International Benjamin – 3

Autumn Voices
Piano Concerto [London premiere]
Three Miniatures for Solo Violin
Quatre chants pour franchir le seuil

Carolin Widman (violin)

Anne Marie Abildskov (piano)

Valdine Anderson (soprano)

Sound Intermedia (sound design)

London Sinfonietta
George Benjamin

Reviewed by: Richard Whitehouse

Reviewed: 23 May, 2005
Venue: Queen Elizabeth Hall, London

Each half of the final concert in this George Benjamin-curated series opened with a solo violin piece, complementing and introducing the larger work in either case. In Autumn Voices (2001), James Wood explores the changing coloration of autumn leaves via a systematic descent though violin harmonics – heard against an electronic backdrop of refracted sonorities and birdsong imagery. Slightly too long at 16 minutes, perhaps, though it was realised with precision and sensitivity by Carolin Widman. As were Benjamin’s personable Three Miniatures (2001) – moving from the open-string harmonies of ‘A Lullabyfor Lalit’, via the curt rhythmic energy of ‘A Canon for Sally’, to the lilting gentleness of ‘Lauer Lied’.

It’s heartening that Hans Abrahamsen – his music a regular feature of Sinfonietta concerts two decades ago, but who effectively gave up original composing in the early 1990s – has returned to composition with so impressive a piece as the Piano Concerto (2000). The influence of his one-time teacher Ligeti is evident in the way that the soloist maintains continuity throughout, yet the emphasis here is firmly on the placing of tension so – whether in the explosive brevity of the first and third movements, the accumulation of diverse events in the second, or the strangely distanced ambience of the finale – the music wrests an inner logic out of its outward fragmentation. Lucidly played by dedicatee Anne Marie Abildskov and incisively directed by Benjamin, it clearly deserves a place in the modern repertoire.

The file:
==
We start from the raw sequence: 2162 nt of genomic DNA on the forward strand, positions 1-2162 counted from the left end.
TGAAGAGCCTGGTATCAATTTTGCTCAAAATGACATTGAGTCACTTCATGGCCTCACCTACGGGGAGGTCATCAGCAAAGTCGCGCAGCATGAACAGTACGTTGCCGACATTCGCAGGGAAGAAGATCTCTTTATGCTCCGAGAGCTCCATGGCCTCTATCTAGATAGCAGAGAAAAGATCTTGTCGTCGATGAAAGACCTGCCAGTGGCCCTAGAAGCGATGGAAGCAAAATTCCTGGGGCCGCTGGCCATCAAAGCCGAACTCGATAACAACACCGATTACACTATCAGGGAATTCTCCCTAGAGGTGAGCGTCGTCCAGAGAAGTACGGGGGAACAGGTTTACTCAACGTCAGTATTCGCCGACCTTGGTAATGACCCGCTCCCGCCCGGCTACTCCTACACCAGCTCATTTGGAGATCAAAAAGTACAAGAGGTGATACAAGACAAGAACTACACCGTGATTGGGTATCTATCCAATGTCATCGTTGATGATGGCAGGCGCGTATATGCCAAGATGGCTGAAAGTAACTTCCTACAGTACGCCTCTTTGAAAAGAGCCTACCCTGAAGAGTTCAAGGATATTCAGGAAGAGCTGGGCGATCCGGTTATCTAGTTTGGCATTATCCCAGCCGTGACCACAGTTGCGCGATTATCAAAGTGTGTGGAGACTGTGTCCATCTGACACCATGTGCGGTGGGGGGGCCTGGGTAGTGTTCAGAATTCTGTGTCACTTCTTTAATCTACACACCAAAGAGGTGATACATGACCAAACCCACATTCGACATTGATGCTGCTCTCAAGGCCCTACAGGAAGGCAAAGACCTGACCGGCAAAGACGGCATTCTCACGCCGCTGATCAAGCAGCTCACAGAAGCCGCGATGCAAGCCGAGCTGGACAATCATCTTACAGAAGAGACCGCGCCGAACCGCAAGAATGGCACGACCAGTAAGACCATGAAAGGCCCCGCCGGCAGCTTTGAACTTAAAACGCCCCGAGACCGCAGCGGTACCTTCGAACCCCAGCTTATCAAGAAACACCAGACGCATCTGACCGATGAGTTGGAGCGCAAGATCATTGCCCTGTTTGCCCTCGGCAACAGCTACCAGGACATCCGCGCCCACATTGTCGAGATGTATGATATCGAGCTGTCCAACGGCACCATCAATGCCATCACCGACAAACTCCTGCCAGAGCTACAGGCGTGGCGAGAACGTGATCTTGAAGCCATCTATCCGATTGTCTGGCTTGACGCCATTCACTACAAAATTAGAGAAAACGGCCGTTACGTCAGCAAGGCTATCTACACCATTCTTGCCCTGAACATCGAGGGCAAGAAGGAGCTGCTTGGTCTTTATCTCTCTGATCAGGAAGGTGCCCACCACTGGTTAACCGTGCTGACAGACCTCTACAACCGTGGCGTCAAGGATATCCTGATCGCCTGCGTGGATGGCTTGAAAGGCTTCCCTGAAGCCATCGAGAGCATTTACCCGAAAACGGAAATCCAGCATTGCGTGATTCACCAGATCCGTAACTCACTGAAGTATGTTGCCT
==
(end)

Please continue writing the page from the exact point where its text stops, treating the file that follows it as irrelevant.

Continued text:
And, if quality is the criterion, so does Gérard Grisey’s “Quatre chants pour franchir le seuil” (1998). That a work dwelling so intently and profoundly on death and on ‘last things’ has attracted a degree of mystique, given that the composer died suddenly soon after at only 52, is inevitable – if secondary to its worth. The texts evolve naturally from metaphysical to graphic depictions of death, elaborated with emotional directness in the music. The haunting word repetition in “The Death of the Angel” soon intensifies through piercing unisons of voice and trumpet, then the ancient Egyptian roll-call of “The Death of Civilisation” follows – wresting its expressive clarity from semantic mystery. Following the becalmed poignancy of “The Death of Voice”, the apocalyptic imagery of “The Death of Humanity” – itself initiated by the spellbinding interplay of percussion – culminates in the cathartic emergence of a more personal dimension, surveying what went before at a tranquil though intensely ‘felt’ remove.

The work made an indelible impression at its London premiere six years ago, and did so again in this impressive performance – with Valdine Anderson the responsive soloist, and Benjamin inspiring the Sinfonietta in a work he clearly holds in high esteem. Quite likely the last musical masterpiece of the twentieth-century, and the best possible conclusion to a welcome and rewarding series of concerts.

Leave a Reply

Your email address will not be published. Required fields are marked *

Skip to content